Intel offered up some clarification on where things stand with its 10-nanometer 'Cannon Lake' processors, and specifically when we will finally see them in volume. As it stands, consumer systems with 10nm chips inside will hit store shelves during the holiday season next year.
We still don't have a precise launch date, but at least now we have a smaller window to set our expectations. Previously, Intel would only say that Cannon Lake was on track to ship in volume sometime in 2019, but there was no indication if that meant early next year, around the middle of 2019, or at the tail end. Turns out it's the latter.
This is the launch we have been waiting for, as opposed to the low volume roll out of 10nm Core i3 chips that have appeared in some OEM laptops in Asia. Intel has reportedly struggled with its yields, hence why it has taken so long for Cannon Lake to reach mass shipment status.
Getting to 10nm production has proven more challenging than Intel might have anticipated. The chip maker has never gone into specifics, though one of the rumors floating around is that it has to do with getting integrated graphics to work on 10nm silicon. It's notable that Intel's Core i3-8121U, its first and so far only 10nm processor, does not have integrated graphics.
During the Q&A portion of Intel's second quarter earnings call yesterday, Venkata (Murthy) Renduchintala, the company's president of Technology, Systems Architecture, and Client Group, touched on the difficulty of transitioning from 14nm to 10nm.
"Really, the challenges that we're facing on 10nm are delivering on all the revolutionary modules that ultimately deliver on that program," Renduchintala said. "And while there's risk and a degree of delay in our timeline on that, we're very pleased with the resiliency of our 14nm roadmap, where in the last few years we've delivered in excess of 70 percent product performance improvement as we've moved through our 14nm generation of products."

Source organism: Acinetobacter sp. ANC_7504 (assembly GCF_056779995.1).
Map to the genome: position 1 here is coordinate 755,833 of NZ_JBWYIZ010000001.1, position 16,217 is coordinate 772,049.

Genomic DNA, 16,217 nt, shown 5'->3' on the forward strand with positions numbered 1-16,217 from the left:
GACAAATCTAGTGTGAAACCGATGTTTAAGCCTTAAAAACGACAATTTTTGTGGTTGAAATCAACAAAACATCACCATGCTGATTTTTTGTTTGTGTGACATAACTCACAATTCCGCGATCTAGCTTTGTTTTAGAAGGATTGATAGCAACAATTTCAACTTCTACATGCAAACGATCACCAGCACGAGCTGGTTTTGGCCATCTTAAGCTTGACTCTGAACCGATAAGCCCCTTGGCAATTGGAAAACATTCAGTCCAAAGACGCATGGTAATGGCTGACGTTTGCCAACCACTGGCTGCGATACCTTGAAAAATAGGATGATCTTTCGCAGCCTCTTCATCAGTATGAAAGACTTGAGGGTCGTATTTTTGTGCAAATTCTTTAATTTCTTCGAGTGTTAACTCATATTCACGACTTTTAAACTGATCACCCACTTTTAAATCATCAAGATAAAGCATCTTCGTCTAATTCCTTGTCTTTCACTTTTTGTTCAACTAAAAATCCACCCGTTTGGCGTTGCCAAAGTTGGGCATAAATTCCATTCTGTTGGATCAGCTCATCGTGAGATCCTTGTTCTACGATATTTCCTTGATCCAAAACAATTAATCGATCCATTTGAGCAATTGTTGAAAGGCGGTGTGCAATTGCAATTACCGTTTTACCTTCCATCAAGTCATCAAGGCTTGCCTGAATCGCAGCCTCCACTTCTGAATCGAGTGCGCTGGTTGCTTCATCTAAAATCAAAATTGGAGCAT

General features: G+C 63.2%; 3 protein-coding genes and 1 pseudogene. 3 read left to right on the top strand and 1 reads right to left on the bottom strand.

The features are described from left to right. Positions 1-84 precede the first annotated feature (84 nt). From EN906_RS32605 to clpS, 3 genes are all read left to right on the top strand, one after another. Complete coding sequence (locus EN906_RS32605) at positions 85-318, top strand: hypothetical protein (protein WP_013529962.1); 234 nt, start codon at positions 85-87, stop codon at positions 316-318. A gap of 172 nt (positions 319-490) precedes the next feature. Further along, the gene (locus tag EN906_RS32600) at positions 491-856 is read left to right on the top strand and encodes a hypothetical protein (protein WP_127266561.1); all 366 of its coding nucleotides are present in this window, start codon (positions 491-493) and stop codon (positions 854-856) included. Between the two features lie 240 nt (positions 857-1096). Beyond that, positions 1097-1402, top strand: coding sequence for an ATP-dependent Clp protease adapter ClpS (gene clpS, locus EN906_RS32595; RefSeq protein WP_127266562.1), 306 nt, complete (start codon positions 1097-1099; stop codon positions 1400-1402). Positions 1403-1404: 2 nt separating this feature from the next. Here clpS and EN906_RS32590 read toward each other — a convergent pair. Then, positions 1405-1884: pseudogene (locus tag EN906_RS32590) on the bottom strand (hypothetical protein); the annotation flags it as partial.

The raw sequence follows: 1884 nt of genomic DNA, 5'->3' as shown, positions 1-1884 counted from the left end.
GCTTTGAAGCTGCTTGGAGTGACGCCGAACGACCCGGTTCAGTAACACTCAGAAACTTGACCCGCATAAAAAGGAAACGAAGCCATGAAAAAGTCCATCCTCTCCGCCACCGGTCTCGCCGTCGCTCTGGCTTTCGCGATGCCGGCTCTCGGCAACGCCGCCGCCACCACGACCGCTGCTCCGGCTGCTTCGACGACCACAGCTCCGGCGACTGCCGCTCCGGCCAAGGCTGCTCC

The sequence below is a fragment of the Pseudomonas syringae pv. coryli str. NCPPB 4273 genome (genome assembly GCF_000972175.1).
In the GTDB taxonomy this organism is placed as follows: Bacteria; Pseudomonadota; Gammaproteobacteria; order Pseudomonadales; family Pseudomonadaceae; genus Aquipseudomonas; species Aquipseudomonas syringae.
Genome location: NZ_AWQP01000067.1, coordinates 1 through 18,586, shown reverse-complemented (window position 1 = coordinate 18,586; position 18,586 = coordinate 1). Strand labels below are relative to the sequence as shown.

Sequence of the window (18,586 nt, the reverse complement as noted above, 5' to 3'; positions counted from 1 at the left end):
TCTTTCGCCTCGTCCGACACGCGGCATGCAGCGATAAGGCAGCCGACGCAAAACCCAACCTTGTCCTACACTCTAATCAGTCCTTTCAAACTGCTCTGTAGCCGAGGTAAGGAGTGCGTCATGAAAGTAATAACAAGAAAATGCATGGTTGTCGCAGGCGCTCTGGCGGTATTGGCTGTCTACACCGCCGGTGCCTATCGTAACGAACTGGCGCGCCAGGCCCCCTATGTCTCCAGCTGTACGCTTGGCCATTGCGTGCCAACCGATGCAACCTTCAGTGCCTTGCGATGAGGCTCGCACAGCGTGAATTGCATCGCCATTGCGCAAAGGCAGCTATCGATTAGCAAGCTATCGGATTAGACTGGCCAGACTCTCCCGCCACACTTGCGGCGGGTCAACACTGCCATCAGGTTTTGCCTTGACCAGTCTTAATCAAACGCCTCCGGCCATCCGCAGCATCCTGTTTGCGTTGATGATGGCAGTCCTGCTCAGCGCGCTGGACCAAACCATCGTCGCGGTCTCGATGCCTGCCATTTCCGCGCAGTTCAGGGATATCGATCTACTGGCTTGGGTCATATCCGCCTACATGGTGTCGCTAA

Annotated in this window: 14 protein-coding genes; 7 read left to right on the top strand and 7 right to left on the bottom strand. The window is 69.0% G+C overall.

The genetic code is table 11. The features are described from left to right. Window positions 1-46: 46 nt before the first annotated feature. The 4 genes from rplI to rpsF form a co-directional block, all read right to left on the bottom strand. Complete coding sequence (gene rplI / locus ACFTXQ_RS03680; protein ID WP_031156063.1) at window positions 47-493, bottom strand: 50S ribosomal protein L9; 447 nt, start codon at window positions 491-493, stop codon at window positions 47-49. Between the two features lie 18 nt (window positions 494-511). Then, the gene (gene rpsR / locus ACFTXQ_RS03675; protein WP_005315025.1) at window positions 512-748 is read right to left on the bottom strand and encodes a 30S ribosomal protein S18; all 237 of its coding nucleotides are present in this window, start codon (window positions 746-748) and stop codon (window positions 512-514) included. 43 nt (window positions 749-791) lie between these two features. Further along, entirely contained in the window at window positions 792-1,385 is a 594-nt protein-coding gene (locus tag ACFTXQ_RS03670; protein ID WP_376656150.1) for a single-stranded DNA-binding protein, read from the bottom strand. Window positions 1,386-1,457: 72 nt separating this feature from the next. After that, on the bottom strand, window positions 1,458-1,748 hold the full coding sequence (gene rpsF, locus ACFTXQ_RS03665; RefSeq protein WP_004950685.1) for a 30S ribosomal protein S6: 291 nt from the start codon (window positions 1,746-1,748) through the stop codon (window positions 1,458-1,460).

Renduchintala also said that Intel continues to make progress on 10nm and that "yields are improving." He pointed to holiday 2019 as when consumer systems with 10nm chips will arrive, followed by data center products shortly after.
What this means, and what Renduchintala stated plainly, is that 14nm will remain relevant for at least the next 18 months. Even though Intel has been building 14nm CPUs since 2014, the company anticipates 14nm driving what it calls "product leadership" through the rest of this year, and all of 2019.
It also means that 2020 is likely to be when 10nm processors replace 14nm parts in earnest, as it relates to market adoption.